Producers have shifted to lower-cost shale production in recent years because of its faster timeline from drilling to steady oil production. That business can also more easily satisfy investors’ interest in companies that generate positive cash flow and have manageable debt loads, though oil prices have fallen so far this year that even some shale drillers like Chesapeake Energy Corp. and Whiting Petroleum Corp. have been forced to file for bankruptcy.
Transocean, the world’s biggest deepwater rig owner, has led the offshore industry in slimming down by scrapping more than 50 of its own rigs. But shrinking businesses still haven’t been enough to wipe out a massive glut of gear. After the industry hit its peak of 322 rigs drilling for oil in more than 400 feet of water in 2014, the number of vessels is down by about one-third this year to 221, according to Evercore ISI.
“They were already in bad shape and had too much debt for their cash generation ability,” Besset said. “Coronavirus just precipitated the inevitable issues.”
Paradoxically, more bankruptcies may be a positive for the industry overall, said Fredrik Stene, an analyst at Clarksons Platou Securities AS who follows offshore service companies. Filings allow companies to cut debt when they otherwise wouldn’t be able to. Many firms pledge assets to get access to credit, meaning that they can’t easily sell supplies to reduce their obligations outside of Chapter 11, he said.
“This is what the industry needs,” Stene said. “The state we’re in right now is not a state where the capital structure of many oil services companies will be sustainable.”
Hot credit markets have let firms in troubled industries like cruising and air travel borrow billions, but most offshore service companies won’t be able to refinance their debt without a trip to bankruptcy court because they can’t dangle the high interest rates and hefty collateral packages investors now demand to lend to risky companies, Stene said.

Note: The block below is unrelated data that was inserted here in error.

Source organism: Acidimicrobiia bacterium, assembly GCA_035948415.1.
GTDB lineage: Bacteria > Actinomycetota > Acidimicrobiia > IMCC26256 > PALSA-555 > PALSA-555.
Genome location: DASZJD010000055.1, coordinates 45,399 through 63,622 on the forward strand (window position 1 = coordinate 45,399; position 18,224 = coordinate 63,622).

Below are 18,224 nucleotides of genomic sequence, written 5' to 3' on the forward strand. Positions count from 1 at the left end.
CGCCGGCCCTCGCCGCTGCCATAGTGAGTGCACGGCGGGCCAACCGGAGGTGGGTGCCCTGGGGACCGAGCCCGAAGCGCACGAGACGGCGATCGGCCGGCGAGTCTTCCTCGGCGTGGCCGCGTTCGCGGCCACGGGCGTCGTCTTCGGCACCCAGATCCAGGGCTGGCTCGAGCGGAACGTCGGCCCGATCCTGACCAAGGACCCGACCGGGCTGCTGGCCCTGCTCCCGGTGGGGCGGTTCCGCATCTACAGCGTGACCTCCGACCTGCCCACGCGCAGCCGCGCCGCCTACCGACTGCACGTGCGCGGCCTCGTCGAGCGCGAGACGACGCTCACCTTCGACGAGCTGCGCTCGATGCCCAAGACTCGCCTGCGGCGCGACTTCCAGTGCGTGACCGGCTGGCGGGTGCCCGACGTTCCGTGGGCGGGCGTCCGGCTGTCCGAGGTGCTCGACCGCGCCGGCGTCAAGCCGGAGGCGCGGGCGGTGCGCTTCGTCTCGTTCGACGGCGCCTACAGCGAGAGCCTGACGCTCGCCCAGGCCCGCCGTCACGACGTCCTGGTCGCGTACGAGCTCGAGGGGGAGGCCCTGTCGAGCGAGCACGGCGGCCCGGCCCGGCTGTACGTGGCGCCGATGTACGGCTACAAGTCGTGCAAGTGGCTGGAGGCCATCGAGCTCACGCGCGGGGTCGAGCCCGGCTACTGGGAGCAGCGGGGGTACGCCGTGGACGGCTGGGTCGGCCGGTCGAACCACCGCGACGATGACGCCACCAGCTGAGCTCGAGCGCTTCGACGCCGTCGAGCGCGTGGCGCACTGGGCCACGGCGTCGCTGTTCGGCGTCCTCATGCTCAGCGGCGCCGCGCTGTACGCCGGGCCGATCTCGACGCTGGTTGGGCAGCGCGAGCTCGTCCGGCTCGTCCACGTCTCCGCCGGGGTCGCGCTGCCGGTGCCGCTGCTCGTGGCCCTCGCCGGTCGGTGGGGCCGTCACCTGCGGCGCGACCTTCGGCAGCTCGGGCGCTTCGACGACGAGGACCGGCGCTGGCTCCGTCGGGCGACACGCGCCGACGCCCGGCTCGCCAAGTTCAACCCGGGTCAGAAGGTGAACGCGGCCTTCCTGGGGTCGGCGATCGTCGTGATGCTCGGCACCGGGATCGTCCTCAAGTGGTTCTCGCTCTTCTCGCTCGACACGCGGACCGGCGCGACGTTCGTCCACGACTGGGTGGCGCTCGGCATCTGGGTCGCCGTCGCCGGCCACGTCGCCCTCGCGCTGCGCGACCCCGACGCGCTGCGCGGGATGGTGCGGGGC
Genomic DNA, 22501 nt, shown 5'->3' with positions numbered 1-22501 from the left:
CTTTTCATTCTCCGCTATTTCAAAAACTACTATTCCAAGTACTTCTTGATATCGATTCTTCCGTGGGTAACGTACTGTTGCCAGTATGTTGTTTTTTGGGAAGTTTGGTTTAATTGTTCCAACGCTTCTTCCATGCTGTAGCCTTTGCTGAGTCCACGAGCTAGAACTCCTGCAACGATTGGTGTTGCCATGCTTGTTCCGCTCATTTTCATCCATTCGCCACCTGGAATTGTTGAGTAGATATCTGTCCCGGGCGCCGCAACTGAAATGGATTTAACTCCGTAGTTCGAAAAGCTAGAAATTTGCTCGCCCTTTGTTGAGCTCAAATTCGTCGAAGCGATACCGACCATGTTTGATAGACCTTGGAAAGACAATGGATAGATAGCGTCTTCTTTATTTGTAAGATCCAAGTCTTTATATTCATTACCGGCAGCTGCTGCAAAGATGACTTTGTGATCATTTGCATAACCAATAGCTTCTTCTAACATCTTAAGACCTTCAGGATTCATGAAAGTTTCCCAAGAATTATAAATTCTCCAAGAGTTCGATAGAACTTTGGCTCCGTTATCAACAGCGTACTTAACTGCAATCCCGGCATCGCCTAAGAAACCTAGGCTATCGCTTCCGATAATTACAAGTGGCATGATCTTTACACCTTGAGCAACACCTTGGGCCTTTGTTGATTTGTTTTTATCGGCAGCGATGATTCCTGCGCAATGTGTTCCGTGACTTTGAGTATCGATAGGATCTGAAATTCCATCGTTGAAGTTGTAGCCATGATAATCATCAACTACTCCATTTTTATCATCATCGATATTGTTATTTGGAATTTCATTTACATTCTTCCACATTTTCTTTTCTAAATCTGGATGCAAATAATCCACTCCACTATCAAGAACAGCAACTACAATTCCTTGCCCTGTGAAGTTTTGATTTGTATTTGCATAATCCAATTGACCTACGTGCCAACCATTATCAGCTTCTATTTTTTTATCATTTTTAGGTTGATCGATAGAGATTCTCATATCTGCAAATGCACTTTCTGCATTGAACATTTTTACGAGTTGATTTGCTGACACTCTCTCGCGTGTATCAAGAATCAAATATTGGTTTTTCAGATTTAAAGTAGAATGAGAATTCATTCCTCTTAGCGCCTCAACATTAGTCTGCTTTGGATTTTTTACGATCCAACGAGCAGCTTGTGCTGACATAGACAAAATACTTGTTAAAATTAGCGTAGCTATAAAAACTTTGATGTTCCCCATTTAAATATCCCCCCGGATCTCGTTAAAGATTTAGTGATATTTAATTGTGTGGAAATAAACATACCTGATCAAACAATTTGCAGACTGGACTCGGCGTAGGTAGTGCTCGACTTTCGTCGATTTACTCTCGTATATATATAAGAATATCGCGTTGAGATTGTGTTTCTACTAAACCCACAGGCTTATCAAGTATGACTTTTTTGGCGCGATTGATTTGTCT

He expects that Chapter 11 filings will result in debt being converted to equity, with existing shareholders getting nothing. Cleaning up balance sheets will also set the offshore services industry up for much-needed consolidation, Stene said.
To be sure, Transocean is one company that may be able to avoid bankruptcy due to its backlog of planned projects, he said. In the meantime, the company is considering options to deal with its $9 billion debt load and is looking to exchange as much as $750 million of notes for longer-dated maturities.
But as long as oil stays around $40, the picture is unlikely to improve for most offshore service firms because companies that hire them aren’t going to be racing back into offshore, S&P’s Besset said.
“From the producer’s perspective, you really need some support in oil prices, or confidence that prices will not collapse when you’re looking at big projects,” she said. “Clearly we’re not there.”